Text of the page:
You can see the report I made when preparing this talk here.
Making the report is good practice, as it’s a common way of sharing results when working in industry – and demonstrates your ability to communicate findings (another one of those core researcher skills!).
I strongly recommend that you show your report to someone else for feedback. This is critical for improving – getting feedback from peers, working out what people don’t understand, and finding better ways of communicating it. I’ve been doing this for over a decade, and I still ask peers to read my reports before sharing further.
(As an aside – are you interested in joining a small group of people learning games user research to share their work in progress, and give each other feedback? If so pop your name down here, and if enough people sign up we’ll make it happen).
After writing your report, and getting feedback, share it with the development team. Remember that communicating with developers is a core thing that will help you stand out from all the other candidates in interviews, so try and make this as ‘active’ as possible. If you can set up a 30 minute call to present your findings, that’s fantastic!
You should also follow up after sending the report. Ask them if the report helped, and what changes they are considering. This is great evidence to show the impact of your work, when interviewing for a games user research job later.
Make it into a portfolio piece
Now you’ve done some work, and have permission to share it, it’s time to do so.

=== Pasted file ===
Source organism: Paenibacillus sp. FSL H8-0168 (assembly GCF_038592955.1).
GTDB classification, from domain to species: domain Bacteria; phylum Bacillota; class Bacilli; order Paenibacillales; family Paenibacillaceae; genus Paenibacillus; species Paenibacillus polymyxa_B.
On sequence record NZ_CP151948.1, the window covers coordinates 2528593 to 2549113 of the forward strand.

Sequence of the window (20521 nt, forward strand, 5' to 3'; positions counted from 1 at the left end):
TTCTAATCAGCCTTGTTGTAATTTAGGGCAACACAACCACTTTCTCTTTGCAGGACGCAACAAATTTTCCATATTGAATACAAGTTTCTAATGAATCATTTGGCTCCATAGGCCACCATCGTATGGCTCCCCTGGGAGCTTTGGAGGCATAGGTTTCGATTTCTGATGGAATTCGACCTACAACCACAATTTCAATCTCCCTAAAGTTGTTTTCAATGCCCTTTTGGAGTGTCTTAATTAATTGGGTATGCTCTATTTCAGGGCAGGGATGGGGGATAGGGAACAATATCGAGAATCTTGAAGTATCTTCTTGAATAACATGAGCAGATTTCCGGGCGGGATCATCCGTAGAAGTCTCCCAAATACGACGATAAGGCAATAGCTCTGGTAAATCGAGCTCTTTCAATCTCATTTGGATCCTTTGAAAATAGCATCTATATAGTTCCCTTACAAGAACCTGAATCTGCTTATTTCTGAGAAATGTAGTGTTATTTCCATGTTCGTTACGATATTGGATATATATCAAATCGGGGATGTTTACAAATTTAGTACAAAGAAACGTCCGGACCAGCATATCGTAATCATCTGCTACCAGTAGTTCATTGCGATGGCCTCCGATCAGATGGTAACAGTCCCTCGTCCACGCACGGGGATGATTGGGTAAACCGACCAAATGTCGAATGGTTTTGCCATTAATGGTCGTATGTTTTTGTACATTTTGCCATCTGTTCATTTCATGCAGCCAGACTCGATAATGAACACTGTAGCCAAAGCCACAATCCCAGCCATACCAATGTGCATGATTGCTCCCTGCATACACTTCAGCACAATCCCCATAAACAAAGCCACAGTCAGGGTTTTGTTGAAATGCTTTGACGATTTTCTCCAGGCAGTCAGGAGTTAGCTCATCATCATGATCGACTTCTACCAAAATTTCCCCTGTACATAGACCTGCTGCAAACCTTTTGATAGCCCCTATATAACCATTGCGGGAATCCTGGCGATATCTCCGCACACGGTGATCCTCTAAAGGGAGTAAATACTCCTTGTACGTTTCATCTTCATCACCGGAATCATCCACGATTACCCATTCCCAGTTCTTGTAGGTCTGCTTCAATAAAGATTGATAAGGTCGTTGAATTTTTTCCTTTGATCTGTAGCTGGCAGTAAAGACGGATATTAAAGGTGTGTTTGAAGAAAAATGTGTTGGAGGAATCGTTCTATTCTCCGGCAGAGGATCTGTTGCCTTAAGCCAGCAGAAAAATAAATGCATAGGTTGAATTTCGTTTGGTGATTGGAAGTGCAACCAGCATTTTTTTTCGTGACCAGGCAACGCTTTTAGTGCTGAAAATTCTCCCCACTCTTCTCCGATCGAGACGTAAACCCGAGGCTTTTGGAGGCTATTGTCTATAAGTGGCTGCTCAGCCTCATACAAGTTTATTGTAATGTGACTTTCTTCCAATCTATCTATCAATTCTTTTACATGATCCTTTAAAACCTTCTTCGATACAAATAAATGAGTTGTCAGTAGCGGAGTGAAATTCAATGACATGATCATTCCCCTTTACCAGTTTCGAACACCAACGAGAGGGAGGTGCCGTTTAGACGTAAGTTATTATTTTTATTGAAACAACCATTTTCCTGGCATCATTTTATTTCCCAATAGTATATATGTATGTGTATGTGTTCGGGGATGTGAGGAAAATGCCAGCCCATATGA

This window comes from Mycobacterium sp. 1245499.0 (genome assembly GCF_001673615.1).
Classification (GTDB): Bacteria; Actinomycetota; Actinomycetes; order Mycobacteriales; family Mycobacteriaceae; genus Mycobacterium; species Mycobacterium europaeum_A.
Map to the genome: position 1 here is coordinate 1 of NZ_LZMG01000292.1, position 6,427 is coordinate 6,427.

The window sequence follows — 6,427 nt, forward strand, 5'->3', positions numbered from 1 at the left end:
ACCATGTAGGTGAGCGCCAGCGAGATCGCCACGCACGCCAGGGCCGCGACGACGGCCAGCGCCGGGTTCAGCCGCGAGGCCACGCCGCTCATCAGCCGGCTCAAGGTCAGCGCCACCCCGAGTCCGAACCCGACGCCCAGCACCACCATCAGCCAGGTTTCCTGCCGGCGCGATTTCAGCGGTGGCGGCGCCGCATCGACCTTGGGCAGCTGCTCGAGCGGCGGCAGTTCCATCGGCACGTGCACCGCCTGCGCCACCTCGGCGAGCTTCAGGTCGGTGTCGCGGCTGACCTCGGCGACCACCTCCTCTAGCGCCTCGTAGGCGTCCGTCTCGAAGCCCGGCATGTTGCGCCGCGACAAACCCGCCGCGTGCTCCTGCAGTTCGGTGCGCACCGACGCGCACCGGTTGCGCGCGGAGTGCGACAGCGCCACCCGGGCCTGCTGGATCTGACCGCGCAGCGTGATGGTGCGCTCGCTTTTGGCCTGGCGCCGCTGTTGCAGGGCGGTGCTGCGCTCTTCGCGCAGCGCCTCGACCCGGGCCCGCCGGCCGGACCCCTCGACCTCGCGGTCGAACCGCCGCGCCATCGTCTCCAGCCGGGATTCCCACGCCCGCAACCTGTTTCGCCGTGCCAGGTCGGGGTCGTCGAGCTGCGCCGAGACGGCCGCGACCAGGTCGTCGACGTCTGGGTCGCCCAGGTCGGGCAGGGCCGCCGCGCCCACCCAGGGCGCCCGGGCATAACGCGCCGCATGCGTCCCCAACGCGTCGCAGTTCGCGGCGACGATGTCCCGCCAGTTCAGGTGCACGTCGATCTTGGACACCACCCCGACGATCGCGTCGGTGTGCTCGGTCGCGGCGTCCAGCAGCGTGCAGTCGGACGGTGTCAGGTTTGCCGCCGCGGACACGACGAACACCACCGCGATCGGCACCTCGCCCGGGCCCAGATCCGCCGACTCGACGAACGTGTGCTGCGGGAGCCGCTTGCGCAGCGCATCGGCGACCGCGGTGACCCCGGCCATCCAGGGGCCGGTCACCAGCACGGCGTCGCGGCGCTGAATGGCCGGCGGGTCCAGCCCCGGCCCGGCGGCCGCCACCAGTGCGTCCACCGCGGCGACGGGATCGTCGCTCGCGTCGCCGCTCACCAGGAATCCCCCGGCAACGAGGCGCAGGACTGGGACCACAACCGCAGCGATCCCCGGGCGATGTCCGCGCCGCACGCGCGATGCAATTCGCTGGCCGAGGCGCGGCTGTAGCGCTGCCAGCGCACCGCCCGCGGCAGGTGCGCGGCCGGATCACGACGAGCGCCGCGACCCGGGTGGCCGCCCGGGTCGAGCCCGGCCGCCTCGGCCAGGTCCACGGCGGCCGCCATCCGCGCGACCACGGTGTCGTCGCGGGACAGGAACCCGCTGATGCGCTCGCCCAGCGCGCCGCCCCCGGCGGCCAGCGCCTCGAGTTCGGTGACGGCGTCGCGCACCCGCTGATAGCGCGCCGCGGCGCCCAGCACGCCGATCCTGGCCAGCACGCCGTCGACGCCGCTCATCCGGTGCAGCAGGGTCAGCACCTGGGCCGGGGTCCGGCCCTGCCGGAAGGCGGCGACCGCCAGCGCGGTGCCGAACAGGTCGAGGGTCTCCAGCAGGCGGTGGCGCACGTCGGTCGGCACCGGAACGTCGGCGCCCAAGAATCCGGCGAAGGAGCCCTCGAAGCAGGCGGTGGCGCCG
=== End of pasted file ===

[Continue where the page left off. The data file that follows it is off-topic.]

To share it with others, you want to tell the story – rather than just show the final report. This should include you explaining…
- What you did
- Why you did it
- What compromises you had to make beyond the ‘perfect’ study, and why you made those compromises.
This would all make a great blog post, if you have a blog. We’ve previously covered how to make a portfolio, but some of the things to emphasise from this work will be the contact you had with the developer and the impact that your study had on changes to the game. That kind of experience very few other people will have, and should really help.
This whole process does take time, but doing it just once or twice will put you in the top 10% of applicants for jobs. That doesn’t guarantee you will get through to an interview, but it does increase the chances.
Plus as an added benefit, you might even get a credit in the game. Here’s my credit, for the project I did to prepare for this talk:
So, time to get started by looking at those playtesting communities, and finding some good leads. Do tell me about your experiences running usability reviews, either on Twitter (@steve_bromley), or by dropping me an email.
(and did you spot the aside above about making a group of learners to share feedback on eachother’s work? Sign up if intrigued, and we’ll make it happen!)